Dr. Amanda Bacchus-Morris’s practice is currently full and not accepting new patients at this time. If you’d like to join her waitlist, please reach out to the office directly at 520.207.7434.


Dr. Amanda Bacchus-Morris’s practice is currently full and not accepting new patients at this time. If you’d like to join her waitlist, please reach out to the office directly at 520.207.7434.

The Changing Face of the Global Obesity Epidemic

The Changing Face of the Global Obesity Epidemic

An alarming new study, published by the Overseas Development Institute, sheds light on the emerging obesity epidemic occurring in developing, middle-income countries. The ‘Future Diets’ paper says that obesity is on the rise globally, “One in three adults in the world (1.46 billion) were overweight or obese in 2008, up by 23% since 1980.”
Global Dietary Changes Causing Obesity and Threatening Health

A 2006 study published in the American Journal of Clinical Nutrition, looked into how diets are changing globally. They found that people’s diets are now sweeter and more energy-dense than at any time in the past. Home-cooked, nutritious meals are being replaced by processed junk food.

In the developing world, food is increasingly being derived from animal sources; people are moving away from traditional plant-based diets. In China specifically, eggs, milk, poultry, pork, and beef consumption has steadily increased, and this trend is being copied within other middle-income nations. This shift is especially worrying because of the environmental implications of raising animals for food.

Economic growth is pushing nations towards obesity through a diet high in oil, fat, sugar, and salt. The ODI study suggests that, “the evidence is well-established: obesity, together with excessive consumption of fat and salt, is linked to the rising global incidence of non-communicable diseases including some cancers, diabetes, heart disease and strokes.” Today, the number of overweight or obese adults in the developing world has more than tripled from 250 million in 1980 to 904 million in 2008. If you are worried about the amount you eat, or even are just struggling to lose weight, then it might be worthwhile checking out things like these programs for losing weight.
Global Growth of Fast Food Consumption

For years now, popular American fast food chains have been slowly expanding overseas. There are now 66,000 units of U.S. based fast food restaurants abroad, and that’s just among the 10 largest restaurant chains. McDonalds has the greatest international presence, but Subway is fast approaching, they added 1000 new international restaurants in 2012 alone. This trend is extremely worrying.

With new fast food restaurants springing up across the globe, more and more people are gaining a taste for fat-filled burgers and fries. Traditional healthy foods are becoming less appealing in countries that never previously experienced obesity problems. North Africa and the Middle East now have obesity levels of 58%, equal to Europe’s obesity rate. Just this week we shared Pizza Hut Middle East’s hot dog crust pizza. A product so unhealthy it’s not even sold in the United States.

Developed Countries with the Lowest Obesity Rates

The ODI study looked to South Korea as a positive example of a country bucking the global obesity trend. While obesity rates are increasing, the percentage of population classed as overweight is significantly lower than many other countries in the developed world. Obesity is thought to be lower than in other developed countries because of South Korea’s efforts to promote and preserve traditional healthy diets, with an emphasis on low-fat, vegetable-based meals.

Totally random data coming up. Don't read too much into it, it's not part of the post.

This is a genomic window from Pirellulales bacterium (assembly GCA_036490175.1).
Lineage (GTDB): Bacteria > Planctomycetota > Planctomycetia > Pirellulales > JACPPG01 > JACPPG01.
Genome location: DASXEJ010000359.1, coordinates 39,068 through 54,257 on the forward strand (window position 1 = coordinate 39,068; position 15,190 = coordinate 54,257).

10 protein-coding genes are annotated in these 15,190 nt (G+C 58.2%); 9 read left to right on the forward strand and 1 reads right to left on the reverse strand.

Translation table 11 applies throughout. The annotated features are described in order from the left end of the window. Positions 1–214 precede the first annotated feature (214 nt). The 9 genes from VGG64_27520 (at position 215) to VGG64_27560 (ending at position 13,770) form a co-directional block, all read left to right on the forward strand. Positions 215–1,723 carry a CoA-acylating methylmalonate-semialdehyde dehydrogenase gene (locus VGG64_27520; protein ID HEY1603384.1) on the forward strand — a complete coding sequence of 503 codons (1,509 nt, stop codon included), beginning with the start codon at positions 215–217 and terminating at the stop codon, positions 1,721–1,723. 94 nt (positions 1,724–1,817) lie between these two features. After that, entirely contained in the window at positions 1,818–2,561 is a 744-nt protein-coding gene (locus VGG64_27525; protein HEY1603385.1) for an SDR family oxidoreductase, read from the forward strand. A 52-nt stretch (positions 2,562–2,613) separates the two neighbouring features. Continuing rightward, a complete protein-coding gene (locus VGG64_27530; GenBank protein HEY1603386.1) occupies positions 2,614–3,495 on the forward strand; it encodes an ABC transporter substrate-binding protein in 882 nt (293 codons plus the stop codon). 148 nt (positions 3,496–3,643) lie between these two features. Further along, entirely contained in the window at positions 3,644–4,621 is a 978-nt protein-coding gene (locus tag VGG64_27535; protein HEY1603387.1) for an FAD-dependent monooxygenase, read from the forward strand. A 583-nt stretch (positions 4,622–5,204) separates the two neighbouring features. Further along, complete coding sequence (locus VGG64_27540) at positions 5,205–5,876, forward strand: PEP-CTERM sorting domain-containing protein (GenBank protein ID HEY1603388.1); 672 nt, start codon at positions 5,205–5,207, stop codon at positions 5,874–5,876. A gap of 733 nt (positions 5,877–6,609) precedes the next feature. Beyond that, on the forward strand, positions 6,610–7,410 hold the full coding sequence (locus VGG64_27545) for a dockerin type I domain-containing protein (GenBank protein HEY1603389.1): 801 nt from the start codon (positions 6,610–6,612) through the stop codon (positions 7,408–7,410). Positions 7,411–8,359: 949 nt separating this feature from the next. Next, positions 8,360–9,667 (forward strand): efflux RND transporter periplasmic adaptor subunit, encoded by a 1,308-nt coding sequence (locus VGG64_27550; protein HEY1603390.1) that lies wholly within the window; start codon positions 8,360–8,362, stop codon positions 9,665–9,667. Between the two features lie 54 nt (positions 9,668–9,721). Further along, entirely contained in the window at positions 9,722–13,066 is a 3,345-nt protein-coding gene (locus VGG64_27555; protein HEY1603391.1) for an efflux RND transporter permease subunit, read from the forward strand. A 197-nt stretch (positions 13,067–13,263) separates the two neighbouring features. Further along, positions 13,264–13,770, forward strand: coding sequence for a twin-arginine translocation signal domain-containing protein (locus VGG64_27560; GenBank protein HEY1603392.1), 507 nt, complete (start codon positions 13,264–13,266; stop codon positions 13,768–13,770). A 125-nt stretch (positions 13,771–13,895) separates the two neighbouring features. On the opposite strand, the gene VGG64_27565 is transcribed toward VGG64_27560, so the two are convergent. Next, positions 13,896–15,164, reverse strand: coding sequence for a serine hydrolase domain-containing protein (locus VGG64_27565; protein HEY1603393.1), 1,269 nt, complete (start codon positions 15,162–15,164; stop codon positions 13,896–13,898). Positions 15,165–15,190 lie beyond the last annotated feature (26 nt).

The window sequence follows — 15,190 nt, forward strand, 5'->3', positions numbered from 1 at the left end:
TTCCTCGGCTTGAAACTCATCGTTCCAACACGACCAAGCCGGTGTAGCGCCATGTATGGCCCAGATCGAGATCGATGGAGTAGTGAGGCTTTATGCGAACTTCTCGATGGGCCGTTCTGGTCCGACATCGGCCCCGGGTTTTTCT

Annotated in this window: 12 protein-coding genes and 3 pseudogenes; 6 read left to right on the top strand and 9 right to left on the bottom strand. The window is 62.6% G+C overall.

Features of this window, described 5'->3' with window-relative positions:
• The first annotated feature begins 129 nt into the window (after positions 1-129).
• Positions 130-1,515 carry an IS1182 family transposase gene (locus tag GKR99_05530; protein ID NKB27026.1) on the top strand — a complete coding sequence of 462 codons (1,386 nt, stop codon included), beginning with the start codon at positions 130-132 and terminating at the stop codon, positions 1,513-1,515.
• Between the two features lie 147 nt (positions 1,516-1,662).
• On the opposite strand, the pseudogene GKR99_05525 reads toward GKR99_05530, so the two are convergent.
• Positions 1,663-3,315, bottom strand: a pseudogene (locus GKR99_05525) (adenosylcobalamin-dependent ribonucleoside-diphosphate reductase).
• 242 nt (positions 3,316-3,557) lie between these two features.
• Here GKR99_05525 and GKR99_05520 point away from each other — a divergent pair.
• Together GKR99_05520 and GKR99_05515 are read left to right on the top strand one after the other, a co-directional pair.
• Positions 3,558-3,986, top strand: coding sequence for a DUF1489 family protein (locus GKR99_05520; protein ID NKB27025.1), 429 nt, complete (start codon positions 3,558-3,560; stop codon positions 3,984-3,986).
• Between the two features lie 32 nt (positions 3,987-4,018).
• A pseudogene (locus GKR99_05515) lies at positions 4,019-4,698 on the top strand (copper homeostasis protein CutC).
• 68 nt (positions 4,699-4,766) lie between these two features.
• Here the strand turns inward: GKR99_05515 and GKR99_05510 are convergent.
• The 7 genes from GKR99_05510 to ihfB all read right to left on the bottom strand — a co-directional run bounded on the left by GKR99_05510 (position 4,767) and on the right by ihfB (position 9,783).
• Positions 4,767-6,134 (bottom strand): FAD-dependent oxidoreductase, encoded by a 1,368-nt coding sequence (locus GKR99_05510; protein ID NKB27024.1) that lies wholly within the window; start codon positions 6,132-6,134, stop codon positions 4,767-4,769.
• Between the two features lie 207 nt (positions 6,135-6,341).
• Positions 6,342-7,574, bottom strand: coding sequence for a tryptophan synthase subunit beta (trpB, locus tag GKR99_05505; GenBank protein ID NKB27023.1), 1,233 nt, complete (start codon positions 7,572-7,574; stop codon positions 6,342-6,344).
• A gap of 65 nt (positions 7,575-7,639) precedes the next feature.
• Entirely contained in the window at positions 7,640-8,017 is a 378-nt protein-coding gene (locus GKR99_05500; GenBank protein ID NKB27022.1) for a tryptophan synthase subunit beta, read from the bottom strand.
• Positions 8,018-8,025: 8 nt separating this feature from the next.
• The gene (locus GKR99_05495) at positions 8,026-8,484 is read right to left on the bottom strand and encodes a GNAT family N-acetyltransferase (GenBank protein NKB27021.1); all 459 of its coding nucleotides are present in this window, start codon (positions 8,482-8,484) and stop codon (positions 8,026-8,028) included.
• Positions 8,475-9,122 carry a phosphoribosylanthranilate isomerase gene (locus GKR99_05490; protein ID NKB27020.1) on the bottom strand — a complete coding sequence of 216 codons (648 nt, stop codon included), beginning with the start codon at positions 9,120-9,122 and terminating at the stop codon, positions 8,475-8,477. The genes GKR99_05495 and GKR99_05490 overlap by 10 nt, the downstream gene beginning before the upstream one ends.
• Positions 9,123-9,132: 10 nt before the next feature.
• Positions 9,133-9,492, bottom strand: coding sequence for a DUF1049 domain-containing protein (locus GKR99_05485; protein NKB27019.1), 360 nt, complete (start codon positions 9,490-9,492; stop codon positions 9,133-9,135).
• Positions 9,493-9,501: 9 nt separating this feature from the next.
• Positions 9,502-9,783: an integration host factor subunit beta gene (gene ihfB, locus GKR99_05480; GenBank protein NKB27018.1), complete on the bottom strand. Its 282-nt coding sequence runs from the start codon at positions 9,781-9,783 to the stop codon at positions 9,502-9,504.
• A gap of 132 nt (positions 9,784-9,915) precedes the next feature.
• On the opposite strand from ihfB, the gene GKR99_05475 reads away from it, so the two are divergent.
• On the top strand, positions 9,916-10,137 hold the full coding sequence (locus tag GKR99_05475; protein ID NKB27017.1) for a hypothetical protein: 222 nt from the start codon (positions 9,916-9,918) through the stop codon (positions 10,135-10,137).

France, another country traditionally associated with healthy balanced diets, has also been working to promote nutritious food although adult obesity levels are increasing, albeit at a slower rate than many other developed countries. An ‘Organization for Economic Co-operation and Development’ study, researched childhood obesity levels in France and found that obesity rates are low and haven’t grown over the past 20 years. This may be in part due to France’s school meals program. Healthy meals are served daily, with mandatory fruit and vegetables provided as part of each meal.

It’s clear that obesity is becoming a global issue, no longer confined to the United States. In order to reduce the rate of obesity-related diseases, we need to change the way we think about and consume food. We also need to think about the amount of exercise we should be doing. Why not take up a new sport? Perhaps football, basketball or taking tennis lessons? The choice is yours. to start leading a healthier lifestyle. Healthy food can be delicious, cheap, and easy to prepare. Education is key in the fight against obesity; teaching people how to prepare simple and nutritious food can help us win the battle and save millions of people from unnecessary health problems.

http://www.odi.org.uk/future-diets – Future Diets Publication. Overseas Development Institute.
http://www.odi.org.uk/sites/odi.org.uk/files/odi-assets/publications-opinion-files/8773.pdf – Future diets – Implications for agriculture and food prices. Overseas Development Institute.
http://ajcn.nutrition.org/content/84/2/289.long – Global nutrition dynamics: the world is shifting rapidly toward a diet linked with noncommunicable diseases. The American Journal of Clinical Nutrition.
http://www.forbes.com/sites/caroltice/2013/03/11/the-american-fast-food-the-world-loves-top-global-brands/ – The American Fast Food The World Loves. Forbes.
http://www.oecd.org/els/health-systems/obesityandtheeconomicsofpreventionfitnotfat-francekeyfacts.htm – Organization for Economic Co-operation and Development.
http://www.oecd.org/els/health-systems/obesityandtheeconomicsofpreventionfitnotfat-koreakeyfacts.htm – Organization for Economic Co-operation and Development.